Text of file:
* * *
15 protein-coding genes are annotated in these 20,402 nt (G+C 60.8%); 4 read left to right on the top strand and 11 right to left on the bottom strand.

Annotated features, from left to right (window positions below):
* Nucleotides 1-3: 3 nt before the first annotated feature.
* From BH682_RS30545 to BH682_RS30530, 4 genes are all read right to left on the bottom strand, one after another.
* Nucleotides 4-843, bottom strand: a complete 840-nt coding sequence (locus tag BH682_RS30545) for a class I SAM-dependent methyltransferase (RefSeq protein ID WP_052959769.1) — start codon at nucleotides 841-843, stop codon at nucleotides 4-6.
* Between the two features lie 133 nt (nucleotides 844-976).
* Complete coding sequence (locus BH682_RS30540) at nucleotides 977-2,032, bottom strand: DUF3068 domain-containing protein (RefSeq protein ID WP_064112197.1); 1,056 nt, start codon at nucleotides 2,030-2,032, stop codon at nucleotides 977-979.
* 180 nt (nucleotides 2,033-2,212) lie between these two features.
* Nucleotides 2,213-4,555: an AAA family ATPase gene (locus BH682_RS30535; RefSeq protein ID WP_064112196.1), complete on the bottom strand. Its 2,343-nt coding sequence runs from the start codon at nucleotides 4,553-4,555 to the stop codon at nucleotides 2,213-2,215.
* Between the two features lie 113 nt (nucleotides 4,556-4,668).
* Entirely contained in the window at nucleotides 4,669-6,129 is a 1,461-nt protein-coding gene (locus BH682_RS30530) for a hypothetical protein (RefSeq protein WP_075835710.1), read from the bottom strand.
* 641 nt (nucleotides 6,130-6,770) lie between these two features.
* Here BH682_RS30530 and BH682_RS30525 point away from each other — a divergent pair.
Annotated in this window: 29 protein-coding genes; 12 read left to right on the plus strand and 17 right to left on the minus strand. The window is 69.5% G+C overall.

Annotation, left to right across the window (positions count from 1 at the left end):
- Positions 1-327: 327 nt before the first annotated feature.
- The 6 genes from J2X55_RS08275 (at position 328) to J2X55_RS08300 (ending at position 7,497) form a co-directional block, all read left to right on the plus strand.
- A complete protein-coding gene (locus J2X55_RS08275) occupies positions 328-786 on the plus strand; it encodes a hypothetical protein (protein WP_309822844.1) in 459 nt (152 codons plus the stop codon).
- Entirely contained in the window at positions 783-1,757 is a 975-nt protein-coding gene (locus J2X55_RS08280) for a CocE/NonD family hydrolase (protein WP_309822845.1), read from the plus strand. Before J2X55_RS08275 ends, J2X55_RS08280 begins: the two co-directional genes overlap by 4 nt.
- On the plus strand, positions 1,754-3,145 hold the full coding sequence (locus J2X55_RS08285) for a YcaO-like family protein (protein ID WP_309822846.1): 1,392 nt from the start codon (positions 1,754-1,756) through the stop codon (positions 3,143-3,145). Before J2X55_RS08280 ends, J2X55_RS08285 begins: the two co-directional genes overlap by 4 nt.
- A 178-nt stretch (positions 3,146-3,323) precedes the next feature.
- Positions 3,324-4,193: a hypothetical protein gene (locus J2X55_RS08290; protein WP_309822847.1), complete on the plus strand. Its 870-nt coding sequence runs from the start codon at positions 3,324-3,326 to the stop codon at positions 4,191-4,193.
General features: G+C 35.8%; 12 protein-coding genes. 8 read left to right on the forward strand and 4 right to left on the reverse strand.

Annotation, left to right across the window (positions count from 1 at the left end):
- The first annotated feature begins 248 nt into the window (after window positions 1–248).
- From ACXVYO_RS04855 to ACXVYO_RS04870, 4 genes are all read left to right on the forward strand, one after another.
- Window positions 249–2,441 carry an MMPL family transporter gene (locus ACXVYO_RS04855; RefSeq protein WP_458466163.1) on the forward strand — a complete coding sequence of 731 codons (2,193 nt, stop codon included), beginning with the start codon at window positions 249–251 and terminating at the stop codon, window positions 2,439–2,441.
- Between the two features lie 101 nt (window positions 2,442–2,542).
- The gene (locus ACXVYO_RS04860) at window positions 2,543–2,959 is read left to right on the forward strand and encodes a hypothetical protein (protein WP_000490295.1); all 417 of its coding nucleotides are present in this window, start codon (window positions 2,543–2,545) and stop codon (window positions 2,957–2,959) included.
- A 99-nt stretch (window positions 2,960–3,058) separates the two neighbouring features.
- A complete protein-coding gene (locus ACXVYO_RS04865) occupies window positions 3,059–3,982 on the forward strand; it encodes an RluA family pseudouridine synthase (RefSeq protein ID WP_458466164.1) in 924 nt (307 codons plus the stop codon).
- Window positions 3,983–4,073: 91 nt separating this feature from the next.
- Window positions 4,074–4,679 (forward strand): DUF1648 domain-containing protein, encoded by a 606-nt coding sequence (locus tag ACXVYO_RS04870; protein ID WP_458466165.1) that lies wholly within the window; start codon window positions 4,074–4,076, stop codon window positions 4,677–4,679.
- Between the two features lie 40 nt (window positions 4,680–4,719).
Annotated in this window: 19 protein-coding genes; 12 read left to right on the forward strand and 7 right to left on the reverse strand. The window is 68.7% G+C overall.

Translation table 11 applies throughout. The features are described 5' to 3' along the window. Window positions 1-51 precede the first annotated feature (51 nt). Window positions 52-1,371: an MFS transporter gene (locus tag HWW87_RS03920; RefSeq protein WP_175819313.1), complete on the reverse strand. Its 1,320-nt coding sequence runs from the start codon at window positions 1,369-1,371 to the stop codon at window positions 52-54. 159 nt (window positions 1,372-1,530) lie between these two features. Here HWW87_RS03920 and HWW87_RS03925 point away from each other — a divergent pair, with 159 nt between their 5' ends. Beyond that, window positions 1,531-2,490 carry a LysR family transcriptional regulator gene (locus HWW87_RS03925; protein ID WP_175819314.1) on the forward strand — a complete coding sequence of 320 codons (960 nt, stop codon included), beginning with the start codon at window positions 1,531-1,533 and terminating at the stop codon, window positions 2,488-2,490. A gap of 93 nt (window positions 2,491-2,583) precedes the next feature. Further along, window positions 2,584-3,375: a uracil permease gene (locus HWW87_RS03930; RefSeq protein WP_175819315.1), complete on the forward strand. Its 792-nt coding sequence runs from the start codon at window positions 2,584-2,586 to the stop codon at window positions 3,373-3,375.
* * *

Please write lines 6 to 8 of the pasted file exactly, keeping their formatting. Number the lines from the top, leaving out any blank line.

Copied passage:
* Between the two features lie 133 nt (nucleotides 844-976).
* Complete coding sequence (locus BH682_RS30540) at nucleotides 977-2,032, bottom strand: DUF3068 domain-containing protein (RefSeq protein ID WP_064112197.1); 1,056 nt, start codon at nucleotides 2,030-2,032, stop codon at nucleotides 977-979.
* 180 nt (nucleotides 2,033-2,212) lie between these two features.